A few histiocytic sarcomas occurred in the 625 and 1,250 ppm groups of females (Table 2). This neoplasm has not been observed in historical feed study controls given NTP-2000 diet, and has been observed in only one out of 1,209 historical controls for all exposure routes in NTP studies. Histiocytic sarcomas were observed in the lung and livers of all three affected rats. Cells in these neoplasms exhibited variations in size and shape and had high cytoplasmic-to-nuclear ratios. Another characteristic histologic feature observed in neoplasms in two rats was necrotic areas surrounded by rows of neoplastic cells. Prominent multinucleated giant cells were also present in the tumors in two animals. Histologic features differed from animal to animal and from site to site in the same animal. Neoplastic histiocytic cells infiltrated the liver, diffusely expanding the hepatic parenchyma (a). In the lung, intravascular masses and perivascular infiltrates of neoplastic histiocytic cells were observed in all affected rats.
Nonneoplastic lesions occurred in the liver and were considered to be treatment-related (Table 3). The incidences of liver centrilobular hepatocellular hypertrophy in all exposed groups of males and females were significantly greater than those in the control groups. This hepatocellular hypertrophy is consistent with the induction of P450 enzymes previously observed in the 14-week study (NTP, 2000). Incidences of cystic degeneration of hepatocytes and chronic active inflammation in 625 and 1,250 ppm males, and bile duct hyperplasia in all exposed groups of females were significantly greater than those in the control groups. The incidences of chronic active inflammation in all exposed female groups were significantly decreased.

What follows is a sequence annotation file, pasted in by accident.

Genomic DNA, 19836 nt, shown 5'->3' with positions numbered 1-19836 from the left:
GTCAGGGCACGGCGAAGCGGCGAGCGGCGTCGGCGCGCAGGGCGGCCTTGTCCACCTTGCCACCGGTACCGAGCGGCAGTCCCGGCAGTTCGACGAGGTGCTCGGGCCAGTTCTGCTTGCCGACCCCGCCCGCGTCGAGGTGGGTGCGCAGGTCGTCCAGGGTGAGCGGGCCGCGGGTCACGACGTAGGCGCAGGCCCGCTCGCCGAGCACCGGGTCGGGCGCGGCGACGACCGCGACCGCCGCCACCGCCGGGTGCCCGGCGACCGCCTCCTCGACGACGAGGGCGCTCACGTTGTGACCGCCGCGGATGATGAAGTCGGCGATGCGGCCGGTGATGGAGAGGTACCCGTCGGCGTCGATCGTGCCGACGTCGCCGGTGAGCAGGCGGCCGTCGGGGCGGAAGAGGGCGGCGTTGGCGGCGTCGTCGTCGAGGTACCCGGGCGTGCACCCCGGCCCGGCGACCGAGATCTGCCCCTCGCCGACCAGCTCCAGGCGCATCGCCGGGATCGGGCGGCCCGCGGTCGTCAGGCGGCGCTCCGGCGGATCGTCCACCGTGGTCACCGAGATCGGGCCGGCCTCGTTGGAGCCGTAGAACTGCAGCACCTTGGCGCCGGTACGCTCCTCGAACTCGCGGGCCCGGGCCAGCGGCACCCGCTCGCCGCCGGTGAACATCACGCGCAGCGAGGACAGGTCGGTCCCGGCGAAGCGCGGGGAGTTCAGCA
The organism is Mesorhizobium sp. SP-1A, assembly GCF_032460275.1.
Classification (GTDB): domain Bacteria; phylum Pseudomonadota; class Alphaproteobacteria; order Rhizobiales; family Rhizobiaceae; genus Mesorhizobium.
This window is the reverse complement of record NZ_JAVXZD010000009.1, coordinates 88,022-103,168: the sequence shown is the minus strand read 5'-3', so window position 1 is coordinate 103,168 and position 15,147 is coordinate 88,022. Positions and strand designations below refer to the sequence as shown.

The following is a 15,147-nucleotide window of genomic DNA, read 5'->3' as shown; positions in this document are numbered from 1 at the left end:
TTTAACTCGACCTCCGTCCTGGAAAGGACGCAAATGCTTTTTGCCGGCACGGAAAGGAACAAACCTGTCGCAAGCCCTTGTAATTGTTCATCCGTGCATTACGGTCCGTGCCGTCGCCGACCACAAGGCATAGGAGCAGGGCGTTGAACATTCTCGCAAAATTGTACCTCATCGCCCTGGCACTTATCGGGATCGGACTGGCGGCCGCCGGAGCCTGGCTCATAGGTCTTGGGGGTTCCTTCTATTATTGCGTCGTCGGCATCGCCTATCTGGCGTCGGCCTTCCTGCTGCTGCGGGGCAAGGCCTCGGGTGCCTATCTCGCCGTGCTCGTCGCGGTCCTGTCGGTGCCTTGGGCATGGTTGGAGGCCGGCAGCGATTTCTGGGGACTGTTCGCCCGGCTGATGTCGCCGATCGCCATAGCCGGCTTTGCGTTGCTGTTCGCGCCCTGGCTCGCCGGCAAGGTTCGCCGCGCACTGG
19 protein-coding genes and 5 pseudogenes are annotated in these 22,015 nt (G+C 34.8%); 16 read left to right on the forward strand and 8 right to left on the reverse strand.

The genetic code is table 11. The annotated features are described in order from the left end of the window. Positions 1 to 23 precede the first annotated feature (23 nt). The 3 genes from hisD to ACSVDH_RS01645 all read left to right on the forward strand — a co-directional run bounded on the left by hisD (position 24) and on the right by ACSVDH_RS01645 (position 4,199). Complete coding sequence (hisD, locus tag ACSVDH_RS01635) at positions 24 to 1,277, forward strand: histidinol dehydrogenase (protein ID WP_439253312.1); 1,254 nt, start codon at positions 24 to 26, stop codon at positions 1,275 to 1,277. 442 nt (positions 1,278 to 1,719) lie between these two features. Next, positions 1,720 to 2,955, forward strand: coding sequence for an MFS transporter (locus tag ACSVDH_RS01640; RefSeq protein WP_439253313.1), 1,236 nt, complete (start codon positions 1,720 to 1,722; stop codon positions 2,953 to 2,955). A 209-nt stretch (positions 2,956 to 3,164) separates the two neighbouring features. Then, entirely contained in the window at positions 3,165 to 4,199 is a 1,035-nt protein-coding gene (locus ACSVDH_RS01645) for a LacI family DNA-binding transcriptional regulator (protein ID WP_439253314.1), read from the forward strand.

Statistically significant decreases in the incidences of mammary gland fibroadenoma (including multiple) occurred in females exposed to 625 or 1,250 ppm benzophenone (0 ppm, 27/50; 312 ppm, 24/50; 625 ppm, 15/50; 1,250 ppm, 7/50). Multiple fibroadenomas were significantly decreased in the 1, 250 ppm group (6/50; 4/50; 3/50; 0/50). The incidence of fibroadenoma (including multiple) combined in the 1,250 ppm group is lower than expected after adjusting for decreased body weight (14.7 expected, 7 observed) and is less than the historical control range from feed studies and from all routes combined [feed: 213/460 (44.3% ± 11.9%), range 28%–55%; all routes: 567/1,209 (45.9% ± 12.0%), range 28%–72%].
The administration of benzphenone did not significantly affect survival or food consumption. Final body weights were similar to those of the controls throughout the study except in high dose females (14% less than controls). Dietary concentrations of 312, 625, and 1,250 ppm benzophenone resulted in average daily doses of 40, 80, and 160 mg benzophenone/kg body weight to males and 35, 70, and 150 mg/kg to females. No clinical findings were attributed to benzophenone exposure.